THE IRAQI TAR BABY
By Alan Caruba
Iraq has become like the tar baby in the Uncle Remus story about the way Brer Fox lured Brer Rabbit into a fight with a tar baby. Brer Rabbit got so angry at the tar baby which would not respond to his questions that Brer Rabbit's vanity got the better him, and he punched it and discovered he was stuck. He butted it with his head and got further stuck. How that rabbit avoided becoming dinner for Brer Fox is unknown, but it is rumored Brer Bear extricated him.
The people of the United States of America are locked into a debate about whether to get out of Iraq without actually looking like we are abandoning it or whether to stay as long as it takes to get Iraq onto a more secular, modern path.
There was a history lesson that was in the back of my mind during the entire run-up to the invasion, but I paid it little heed. In retrospect, George Herbert Walker Bush, our 41st. President, seems like a genius for not deposing Saddam Hussein and occupying Iraq. That decision, however, does not change the fact that Saddam and his sons were permitted to cheat, steal and murder, until George W. Bush put an end to their three decades of horror.
John Agresto is a former president of St. John’s College in Santa Fe, New Mexico, who was asked to join the Coalition Provisional Authority to help restore Iraq’s educational system after the invasion. He has written Mugged By Reality: The Liberation of Iraq and the Failure of Good Intentions, and I recommend you read it.
Agresto was there from 2003 to 2004, and his observations reflect the values and perceptions of persons who were raised and educated in the West and who, in dealing with the Iraqi problem, must confront a culture so radically different from their own that it becomes a lesson on why the Middle East has remained a stagnant sinkhole for centuries, resistant to change, armored against rational behavior, and chained to barbarism.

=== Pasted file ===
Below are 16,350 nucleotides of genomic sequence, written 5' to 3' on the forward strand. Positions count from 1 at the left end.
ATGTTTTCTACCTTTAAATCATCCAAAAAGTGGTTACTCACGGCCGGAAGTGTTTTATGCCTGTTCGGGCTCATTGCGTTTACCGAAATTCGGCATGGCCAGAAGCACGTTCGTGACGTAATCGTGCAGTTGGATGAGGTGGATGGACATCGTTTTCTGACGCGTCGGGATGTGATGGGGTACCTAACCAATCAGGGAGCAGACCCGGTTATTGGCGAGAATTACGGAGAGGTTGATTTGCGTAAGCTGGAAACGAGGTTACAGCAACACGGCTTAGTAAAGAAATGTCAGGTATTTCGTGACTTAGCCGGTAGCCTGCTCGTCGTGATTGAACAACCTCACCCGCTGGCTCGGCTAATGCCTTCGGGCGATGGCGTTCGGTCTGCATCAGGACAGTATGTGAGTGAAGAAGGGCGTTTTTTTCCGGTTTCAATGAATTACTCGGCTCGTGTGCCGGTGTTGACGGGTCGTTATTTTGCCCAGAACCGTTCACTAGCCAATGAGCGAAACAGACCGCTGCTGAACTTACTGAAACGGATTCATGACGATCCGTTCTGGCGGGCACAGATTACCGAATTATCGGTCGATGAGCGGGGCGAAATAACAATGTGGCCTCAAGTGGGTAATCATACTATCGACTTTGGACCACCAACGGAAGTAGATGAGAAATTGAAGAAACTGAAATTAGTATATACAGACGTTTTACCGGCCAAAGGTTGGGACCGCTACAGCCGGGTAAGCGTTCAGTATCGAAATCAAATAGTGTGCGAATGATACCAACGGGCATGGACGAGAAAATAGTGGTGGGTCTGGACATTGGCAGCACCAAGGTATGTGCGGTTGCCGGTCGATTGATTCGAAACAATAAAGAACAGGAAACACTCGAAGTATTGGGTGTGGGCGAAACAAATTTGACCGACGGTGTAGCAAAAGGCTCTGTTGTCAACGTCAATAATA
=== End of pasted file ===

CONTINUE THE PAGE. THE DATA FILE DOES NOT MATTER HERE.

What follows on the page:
“It was not America’s lack of awareness of ‘Iraqi culture’ or ‘the character of the Middle East’ that harmed the mission,” wrote Agresto, “so much as our amazing incomprehension of human nature, our blindness to the power of fiercely held notions of religion and morality and honor, our misunderstanding of all that real democracy entails, and our ignorance of the damaging effects of tyranny on a people’s outlook and character.”
“We are in danger of losing all we hoped to accomplish in Iraq because we haven’t a clue as to how to be an effective occupying power,” wrote Agresto. Two generations have passed since the remarkable job our grandparents did in a defeated Japan and Germany, and we have forgotten how a victorious nation should function to restore a former enemy to the world.
That was immediately evident to everyone who watched via television the looting that broke out after the American and Coalition forces occupied Baghdad and other Iraqi cities. The first mistake was not to use our military to put an end to it, if, in fact, that was even possible. The only building in Baghdad the Coalition protected was the oil ministry.
Instead of being welcomed as liberators — the widespread expectation of the neocons — our failure to impose control, i.e., security, on the population led to a cascade of failures. “It was our lack of power — our inexplicable inability to get things moving, to stop the looters and vandals, to find the troublemakers and punish the terrorists — that led to our being held in contempt by so many Iraqis,” wrote Agresto.